since i moved from a HH to a megaminor last month my current setup doesn't work anymore (cuz now i torch for much longer) so this past weekend i had a 650cfm fan wired and will be getting the tubing hopefully this weekend. it's a portable system made for temporary studios like ours. once i have it all figured out i'll post it here for others to benefit...
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  #13  
Old 2008-12-10, 9:23am
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Quote:
Originally Posted by MardiGrasGlass View Post
Well I tried.... obviously I can't win for loosing. There's always one in the bunch.
Make that 2 (Plus a Whole bunch more)... I'm not posting to upset you I just want you to be aware that this is not a safe set up at all....
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  #14  
Old 2008-12-10, 12:28pm
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I'm really not trying to upset you or be difficult, I'm only commenting from true concern. Dawn is right. When I first started, I had something similar. I started having heart palpatations, headaches, felt plain crappy. I changed to a hooded system and all of those problems went away. At the very least, do the incense test. Turn on your torch and set things up like you would if you were working. Light a stick of incense next to your torch. If the smoke isn't being pulled directly out the window, you aren't getting adequate ventilation.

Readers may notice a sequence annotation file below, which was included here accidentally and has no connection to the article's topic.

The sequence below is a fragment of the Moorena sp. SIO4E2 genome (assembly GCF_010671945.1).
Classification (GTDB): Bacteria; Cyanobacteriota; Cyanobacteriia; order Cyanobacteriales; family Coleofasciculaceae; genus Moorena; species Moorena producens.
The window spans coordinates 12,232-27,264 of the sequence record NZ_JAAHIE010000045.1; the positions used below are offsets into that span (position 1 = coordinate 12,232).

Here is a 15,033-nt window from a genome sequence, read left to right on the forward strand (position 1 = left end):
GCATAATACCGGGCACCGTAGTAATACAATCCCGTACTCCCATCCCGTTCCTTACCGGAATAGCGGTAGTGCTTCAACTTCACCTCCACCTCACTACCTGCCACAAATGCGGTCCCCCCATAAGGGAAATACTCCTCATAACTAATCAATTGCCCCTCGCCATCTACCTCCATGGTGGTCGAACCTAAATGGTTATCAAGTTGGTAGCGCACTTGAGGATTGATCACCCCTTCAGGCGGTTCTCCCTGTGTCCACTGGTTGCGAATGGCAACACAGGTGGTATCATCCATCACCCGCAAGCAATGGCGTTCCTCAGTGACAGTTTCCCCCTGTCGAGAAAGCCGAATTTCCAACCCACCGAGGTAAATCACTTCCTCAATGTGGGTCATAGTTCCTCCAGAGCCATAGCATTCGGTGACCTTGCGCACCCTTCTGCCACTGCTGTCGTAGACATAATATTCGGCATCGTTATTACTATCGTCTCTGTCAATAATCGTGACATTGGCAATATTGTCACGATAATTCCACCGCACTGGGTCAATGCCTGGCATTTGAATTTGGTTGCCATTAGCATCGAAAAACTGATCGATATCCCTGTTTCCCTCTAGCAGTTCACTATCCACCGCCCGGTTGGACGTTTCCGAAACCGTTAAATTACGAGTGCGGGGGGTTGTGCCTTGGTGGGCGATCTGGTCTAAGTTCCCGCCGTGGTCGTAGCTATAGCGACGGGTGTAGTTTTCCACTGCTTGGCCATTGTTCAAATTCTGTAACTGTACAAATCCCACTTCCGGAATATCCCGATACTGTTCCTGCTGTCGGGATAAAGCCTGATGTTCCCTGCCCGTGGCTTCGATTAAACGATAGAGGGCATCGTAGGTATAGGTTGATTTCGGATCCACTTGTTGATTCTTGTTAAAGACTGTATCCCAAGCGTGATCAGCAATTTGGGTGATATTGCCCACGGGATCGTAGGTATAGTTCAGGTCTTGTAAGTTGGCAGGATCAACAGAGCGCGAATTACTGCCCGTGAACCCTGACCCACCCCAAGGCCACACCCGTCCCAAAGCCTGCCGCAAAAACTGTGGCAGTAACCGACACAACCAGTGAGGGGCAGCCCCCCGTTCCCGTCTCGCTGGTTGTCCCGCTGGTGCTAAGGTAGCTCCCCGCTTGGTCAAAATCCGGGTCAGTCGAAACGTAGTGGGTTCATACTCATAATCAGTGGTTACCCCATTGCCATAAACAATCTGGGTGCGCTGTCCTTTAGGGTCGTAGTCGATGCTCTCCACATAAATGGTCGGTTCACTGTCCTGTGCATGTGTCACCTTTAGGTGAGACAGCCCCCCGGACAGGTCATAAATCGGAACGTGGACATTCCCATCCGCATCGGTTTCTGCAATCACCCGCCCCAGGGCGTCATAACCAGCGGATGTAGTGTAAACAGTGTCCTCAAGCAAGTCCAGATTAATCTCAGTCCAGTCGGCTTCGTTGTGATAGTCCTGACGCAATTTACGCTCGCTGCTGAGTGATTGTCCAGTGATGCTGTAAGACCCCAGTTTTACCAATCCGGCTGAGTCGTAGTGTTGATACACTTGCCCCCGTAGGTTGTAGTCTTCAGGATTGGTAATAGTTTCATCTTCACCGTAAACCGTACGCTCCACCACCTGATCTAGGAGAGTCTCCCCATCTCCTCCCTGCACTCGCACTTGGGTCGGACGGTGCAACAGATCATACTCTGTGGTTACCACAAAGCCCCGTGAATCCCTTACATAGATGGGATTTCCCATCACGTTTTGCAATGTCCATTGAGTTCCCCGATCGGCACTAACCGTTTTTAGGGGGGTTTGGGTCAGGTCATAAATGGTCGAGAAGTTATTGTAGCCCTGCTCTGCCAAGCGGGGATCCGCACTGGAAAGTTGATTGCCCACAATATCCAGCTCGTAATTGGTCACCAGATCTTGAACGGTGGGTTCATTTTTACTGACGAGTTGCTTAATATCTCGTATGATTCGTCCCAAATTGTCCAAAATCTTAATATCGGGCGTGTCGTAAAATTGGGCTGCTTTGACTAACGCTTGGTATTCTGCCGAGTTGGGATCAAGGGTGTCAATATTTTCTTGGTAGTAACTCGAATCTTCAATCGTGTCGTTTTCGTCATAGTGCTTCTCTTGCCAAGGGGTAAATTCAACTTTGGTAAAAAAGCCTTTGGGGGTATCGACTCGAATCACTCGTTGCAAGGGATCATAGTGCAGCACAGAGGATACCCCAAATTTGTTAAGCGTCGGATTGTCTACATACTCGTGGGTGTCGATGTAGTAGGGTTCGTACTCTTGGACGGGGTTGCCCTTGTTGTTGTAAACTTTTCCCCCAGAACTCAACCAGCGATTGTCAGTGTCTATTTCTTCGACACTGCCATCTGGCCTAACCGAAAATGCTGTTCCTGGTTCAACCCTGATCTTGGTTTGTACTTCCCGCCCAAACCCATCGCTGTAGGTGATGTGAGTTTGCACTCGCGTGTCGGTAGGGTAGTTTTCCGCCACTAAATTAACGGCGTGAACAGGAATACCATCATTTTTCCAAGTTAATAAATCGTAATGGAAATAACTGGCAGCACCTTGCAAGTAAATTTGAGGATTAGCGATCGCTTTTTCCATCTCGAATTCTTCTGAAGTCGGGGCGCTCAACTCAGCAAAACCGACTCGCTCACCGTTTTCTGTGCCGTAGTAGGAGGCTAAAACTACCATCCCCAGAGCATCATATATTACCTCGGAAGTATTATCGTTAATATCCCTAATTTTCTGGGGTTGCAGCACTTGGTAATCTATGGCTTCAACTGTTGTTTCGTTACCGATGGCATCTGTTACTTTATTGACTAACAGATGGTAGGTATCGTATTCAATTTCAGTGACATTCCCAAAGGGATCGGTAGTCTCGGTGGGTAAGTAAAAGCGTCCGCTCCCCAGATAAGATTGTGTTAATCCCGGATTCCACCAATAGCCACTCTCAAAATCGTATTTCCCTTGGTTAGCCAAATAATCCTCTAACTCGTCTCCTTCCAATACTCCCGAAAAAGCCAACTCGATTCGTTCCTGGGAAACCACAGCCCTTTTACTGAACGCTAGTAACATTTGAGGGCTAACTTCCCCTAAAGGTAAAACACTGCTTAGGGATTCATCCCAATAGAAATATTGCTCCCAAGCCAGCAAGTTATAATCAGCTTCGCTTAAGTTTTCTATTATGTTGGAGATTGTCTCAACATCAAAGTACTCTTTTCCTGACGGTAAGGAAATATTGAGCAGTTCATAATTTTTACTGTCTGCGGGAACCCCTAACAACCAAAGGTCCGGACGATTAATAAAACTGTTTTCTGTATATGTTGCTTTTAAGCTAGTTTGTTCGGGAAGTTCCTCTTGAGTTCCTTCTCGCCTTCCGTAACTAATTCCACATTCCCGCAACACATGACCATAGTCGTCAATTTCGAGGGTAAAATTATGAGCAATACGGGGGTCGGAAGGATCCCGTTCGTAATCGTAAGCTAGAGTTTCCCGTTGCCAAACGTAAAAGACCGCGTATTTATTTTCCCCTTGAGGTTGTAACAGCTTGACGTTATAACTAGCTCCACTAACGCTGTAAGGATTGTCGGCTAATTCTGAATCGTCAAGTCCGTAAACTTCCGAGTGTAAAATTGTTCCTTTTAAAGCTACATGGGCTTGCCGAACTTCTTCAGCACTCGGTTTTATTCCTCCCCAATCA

I just don't want you to get sick..... please be careful.
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  #15  
Old 2008-12-10, 12:49pm
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Quote:
Originally Posted by MardiGrasGlass View Post
Well I tried.... obviously I can't win for loosing. There's always one in the bunch.
Christopher,

This was not nice or fair. She was only trying to make you aware in order to keep you safe. And there ARE more than one in this bunch to keep people safe in our art.

What you have done is better but, hopefully, not your final system.

Sue
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  #16  
Old 2008-12-10, 1:13pm
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Quote:
Originally Posted by Mustang Dawn View Post
Make that 2 (Plus a Whole bunch more)... I'm not posting to upset you I just want you to be aware that this is not a safe set up at all....
Well I tell you, and everyone else what..... I'll just move the friggin desk out in the middle of the back yard, where there are no walls, or windows, or doors to trap fumes. Would that be called ventilation? Would that make everyone happy? Y'all sure know how to piss in peoples Cheerios.